What is Tabata?

Tabata is a type of interval training that lasts 4 minutes, it is broken down into 20s of all out effort and 10s of rest.

Tabata originated from the mind of Izumi Tabata, the original test was performed on elite athletes on stationary bikes in 1996 at the University Ritsumeikan in Japan. The athletes were split into two groups, one group was to perform the known Tabata formula we know today, the other group was set at a steady 70% of their V02 max.

Both groups exercised for 5 days with the intense group performing 4 days of the 20/10 split for 4 minutes and 1 day of steady state cardio, the other group performed an hour a day for 5 days. After 6 weeks the intense group made significant improvements in cardiorespiratory fitness and endurance fitness. They also made improvements to their anaerobic fitness all in just 76 minutes a week of exercise over 5 hours a week from the moderate group.

What are the effects of Tabata on fat loss?

Well that’s what really matters, is it not!

This study from 2020 shows by doing Tabata it may increase base metabolism by boosting irisin concentrations in the blood. Irisin is a hormone the body produces to regulate your bodies energy usage. So more irisin in your body means better physical performance and quicker fat loss.

A long time a go now when Tabata was becoming popular in gyms and gym members training programmes I remember reading that if performed to max effort Tabata can burn calories upto 48 hours later. Unfortunately, I can’t find what I read to back this up but I did a Tabata battle rope workout and the next day I was ravenous I couldn’t satisfy my hunger and couldn’t understand why until I remembered the Tabata workout I did.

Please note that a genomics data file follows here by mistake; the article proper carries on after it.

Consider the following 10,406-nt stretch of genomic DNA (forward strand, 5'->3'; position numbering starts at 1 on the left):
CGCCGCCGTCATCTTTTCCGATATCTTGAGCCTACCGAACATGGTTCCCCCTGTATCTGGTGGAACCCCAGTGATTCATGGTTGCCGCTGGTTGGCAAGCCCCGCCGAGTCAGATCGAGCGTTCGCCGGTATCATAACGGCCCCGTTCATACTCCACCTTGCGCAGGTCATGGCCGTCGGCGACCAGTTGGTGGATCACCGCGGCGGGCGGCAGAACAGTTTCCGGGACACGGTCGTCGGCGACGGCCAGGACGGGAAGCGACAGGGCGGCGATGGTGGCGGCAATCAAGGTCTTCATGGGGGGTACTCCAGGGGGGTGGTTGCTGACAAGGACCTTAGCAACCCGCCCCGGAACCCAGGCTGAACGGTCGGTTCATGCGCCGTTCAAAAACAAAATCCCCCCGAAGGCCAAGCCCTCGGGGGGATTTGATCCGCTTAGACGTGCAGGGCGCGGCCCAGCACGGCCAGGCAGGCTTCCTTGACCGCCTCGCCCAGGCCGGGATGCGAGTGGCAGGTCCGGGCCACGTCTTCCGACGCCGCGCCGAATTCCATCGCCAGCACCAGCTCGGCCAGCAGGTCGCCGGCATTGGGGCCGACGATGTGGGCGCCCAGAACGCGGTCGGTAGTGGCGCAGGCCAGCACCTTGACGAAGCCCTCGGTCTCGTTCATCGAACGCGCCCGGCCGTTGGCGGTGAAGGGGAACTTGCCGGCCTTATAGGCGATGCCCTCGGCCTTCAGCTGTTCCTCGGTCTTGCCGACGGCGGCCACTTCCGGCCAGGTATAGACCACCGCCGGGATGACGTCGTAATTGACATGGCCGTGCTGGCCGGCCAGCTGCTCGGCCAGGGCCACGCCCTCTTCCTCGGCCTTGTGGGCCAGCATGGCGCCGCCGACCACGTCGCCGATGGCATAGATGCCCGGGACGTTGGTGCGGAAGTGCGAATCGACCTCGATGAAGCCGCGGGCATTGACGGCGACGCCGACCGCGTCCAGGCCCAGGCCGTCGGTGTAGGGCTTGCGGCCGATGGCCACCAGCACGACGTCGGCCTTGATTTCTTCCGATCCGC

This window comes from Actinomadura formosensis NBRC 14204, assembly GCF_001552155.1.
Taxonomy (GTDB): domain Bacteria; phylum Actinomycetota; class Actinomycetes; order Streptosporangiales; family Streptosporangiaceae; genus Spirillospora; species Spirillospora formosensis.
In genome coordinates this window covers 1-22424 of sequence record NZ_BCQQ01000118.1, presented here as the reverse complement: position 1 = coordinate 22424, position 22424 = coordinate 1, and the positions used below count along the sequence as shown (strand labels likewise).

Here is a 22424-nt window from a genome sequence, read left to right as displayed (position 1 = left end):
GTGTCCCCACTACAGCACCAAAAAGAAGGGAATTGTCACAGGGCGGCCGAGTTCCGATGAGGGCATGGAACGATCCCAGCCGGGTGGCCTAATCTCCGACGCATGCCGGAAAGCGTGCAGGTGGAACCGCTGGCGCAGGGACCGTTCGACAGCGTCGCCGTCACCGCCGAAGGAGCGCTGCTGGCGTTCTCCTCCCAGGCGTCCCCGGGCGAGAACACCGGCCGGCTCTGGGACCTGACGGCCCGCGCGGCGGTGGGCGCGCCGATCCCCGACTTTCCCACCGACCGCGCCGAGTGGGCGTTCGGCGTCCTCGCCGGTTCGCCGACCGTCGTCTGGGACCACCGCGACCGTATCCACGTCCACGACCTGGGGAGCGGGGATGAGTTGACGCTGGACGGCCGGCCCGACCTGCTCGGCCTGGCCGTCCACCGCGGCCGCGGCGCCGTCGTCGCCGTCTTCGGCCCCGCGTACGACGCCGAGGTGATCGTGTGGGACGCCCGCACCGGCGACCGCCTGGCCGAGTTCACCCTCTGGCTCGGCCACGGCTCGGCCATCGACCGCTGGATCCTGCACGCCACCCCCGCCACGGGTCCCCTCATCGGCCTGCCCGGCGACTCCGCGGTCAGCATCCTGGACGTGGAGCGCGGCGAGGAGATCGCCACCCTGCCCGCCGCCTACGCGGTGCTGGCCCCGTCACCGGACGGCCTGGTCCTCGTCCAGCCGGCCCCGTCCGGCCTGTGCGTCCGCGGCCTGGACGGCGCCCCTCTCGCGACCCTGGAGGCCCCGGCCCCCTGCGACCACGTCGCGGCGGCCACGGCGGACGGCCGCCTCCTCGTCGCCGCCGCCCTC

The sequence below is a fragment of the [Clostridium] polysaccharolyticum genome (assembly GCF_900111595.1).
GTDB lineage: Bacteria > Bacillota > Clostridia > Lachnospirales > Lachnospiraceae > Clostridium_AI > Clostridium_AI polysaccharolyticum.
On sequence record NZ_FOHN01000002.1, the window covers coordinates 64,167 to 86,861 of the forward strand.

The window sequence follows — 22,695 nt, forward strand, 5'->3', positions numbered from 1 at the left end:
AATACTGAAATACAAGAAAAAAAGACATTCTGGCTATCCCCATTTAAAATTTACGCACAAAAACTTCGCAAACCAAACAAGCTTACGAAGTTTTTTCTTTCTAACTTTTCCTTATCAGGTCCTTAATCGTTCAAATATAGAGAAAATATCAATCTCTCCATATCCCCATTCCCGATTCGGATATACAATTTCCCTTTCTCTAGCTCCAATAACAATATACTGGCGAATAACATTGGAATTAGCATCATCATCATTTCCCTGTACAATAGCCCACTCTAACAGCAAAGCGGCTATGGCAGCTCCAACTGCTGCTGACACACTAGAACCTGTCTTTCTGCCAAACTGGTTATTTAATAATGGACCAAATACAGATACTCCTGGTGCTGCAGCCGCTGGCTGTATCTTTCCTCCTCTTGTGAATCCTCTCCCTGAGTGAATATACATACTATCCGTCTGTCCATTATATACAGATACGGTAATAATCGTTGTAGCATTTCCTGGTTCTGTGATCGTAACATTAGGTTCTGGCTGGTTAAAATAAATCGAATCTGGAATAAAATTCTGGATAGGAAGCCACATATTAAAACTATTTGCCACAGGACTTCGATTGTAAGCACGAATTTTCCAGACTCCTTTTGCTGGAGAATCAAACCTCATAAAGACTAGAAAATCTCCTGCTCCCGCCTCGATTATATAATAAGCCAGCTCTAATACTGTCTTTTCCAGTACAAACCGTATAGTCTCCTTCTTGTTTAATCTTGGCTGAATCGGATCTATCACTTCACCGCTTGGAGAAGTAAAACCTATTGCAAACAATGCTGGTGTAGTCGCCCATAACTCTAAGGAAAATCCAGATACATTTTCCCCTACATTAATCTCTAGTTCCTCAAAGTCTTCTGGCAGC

Whether it truly burns calories up to 48 hours later or not if you work as hard as you can in that 4 minutes you are going to achieve significant calorie burning results to aid your weight lose goals.

How to add Tabata into your training

Start with just one Tabata workout a week on top of your weight training and see what the results are. This is extremely intense so it isn’t for everyone, just understand that how hard you go in rounds one and two will not be the same as in the later rounds. All you need to do is work as hard as you can, even if it seems like you’re barely moving at all, that’s fine as long as that is your 100% effort at that time.

The plan is not to burn yourself out for the whole week and affect other forms of exercise so if your feeling tired and lethargic it’s too much just stick to normal HIIT variations. Elite cyclists are only allowed to do 4/5 a week so I would recommend no more then 2 a week unless you are super fit and don’t have a physically demanding job.


Foster C, et al. (2015). The effects of high intensity interval training vs steady state training on aerobic and anaerobic capacity.

Gibala MJ, et al. (2012). Physiological adaptations to low-volume, high-intensity interval training in health and disease.

Murawska-Cialowicz E, et al. (2020). Effect of HIIT with Tabata protocol on serum irisin, physical performance, and body composition in men.

Tabata I, et al. (1996). Effects of moderate-intensity endurance and high-intensity intermittent training on anaerobic capacity and VO2max.

Tsiji K, et al. (2017). Effects of short‐lasting supramaximal‐intensity exercise on diet‐induced increase in oxygen uptake.